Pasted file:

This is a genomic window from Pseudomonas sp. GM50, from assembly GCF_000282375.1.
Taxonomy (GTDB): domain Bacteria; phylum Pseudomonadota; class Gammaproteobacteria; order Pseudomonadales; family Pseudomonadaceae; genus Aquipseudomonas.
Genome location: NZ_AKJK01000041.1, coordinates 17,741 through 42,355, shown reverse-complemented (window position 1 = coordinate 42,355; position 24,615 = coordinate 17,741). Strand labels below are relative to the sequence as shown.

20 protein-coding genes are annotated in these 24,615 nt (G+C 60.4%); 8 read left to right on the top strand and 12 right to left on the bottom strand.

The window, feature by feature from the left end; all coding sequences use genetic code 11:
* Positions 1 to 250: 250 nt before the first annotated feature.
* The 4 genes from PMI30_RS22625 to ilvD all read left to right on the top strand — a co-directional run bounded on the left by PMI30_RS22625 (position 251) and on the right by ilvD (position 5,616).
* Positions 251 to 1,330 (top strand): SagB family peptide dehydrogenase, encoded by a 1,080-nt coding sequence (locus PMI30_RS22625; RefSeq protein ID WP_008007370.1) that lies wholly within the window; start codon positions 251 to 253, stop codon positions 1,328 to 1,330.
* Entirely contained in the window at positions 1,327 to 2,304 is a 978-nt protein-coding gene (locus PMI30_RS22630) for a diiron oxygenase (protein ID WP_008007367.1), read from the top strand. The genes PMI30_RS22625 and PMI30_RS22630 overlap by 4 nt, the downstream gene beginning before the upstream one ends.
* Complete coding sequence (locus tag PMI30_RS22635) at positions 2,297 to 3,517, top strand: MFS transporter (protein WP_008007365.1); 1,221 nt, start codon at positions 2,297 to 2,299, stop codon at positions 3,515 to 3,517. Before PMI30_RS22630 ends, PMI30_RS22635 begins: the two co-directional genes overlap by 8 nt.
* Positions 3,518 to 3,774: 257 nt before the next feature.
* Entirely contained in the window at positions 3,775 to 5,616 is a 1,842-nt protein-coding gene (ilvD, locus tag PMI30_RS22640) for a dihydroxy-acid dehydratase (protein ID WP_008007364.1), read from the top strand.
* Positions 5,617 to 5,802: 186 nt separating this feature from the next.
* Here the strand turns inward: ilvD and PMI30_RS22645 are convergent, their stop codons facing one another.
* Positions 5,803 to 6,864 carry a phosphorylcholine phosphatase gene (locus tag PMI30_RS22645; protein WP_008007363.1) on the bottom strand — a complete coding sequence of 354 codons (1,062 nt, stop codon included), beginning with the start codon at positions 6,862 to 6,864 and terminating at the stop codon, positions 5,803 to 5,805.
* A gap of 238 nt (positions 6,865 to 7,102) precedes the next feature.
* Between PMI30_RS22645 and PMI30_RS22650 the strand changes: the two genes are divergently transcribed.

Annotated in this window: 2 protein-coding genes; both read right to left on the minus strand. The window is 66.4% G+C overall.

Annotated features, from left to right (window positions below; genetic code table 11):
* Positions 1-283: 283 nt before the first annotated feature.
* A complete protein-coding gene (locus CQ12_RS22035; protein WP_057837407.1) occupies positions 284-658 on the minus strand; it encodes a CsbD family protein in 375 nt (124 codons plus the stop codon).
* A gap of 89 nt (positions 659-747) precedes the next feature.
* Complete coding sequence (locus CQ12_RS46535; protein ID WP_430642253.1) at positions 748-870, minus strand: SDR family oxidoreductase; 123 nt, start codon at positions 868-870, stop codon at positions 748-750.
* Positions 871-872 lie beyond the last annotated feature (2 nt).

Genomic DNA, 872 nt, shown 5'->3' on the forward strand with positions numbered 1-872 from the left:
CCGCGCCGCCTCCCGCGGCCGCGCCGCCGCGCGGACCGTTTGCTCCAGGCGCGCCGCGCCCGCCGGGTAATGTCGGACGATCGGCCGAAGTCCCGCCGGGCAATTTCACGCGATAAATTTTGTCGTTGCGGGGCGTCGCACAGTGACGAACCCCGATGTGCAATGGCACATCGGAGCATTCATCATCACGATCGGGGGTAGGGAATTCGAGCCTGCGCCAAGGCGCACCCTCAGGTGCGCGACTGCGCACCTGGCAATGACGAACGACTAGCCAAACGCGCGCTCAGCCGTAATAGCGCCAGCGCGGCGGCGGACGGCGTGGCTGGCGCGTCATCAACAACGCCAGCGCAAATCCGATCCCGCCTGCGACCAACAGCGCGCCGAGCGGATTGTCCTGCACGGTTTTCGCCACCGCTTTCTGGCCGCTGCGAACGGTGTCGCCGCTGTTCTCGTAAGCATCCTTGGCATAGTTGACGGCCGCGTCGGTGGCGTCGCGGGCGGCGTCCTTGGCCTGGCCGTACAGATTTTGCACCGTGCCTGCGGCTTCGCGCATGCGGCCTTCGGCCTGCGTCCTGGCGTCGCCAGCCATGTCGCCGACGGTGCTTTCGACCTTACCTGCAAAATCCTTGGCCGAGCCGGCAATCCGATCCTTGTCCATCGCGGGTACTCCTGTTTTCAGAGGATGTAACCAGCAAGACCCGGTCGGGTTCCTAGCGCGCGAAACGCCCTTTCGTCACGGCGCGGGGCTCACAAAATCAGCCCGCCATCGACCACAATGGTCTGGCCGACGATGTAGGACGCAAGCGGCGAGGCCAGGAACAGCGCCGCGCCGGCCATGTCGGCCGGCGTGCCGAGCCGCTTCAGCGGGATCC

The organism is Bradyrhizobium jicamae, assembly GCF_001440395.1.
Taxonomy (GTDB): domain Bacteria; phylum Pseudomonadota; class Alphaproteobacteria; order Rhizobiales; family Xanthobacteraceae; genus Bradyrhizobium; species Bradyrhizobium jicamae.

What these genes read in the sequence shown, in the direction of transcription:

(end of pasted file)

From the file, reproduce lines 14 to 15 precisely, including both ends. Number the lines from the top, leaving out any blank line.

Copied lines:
* Here the strand turns inward: ilvD and PMI30_RS22645 are convergent, their stop codons facing one another.
* Positions 5,803 to 6,864 carry a phosphorylcholine phosphatase gene (locus tag PMI30_RS22645; protein WP_008007363.1) on the bottom strand — a complete coding sequence of 354 codons (1,062 nt, stop codon included), beginning with the start codon at positions 6,862 to 6,864 and terminating at the stop codon, positions 5,803 to 5,805.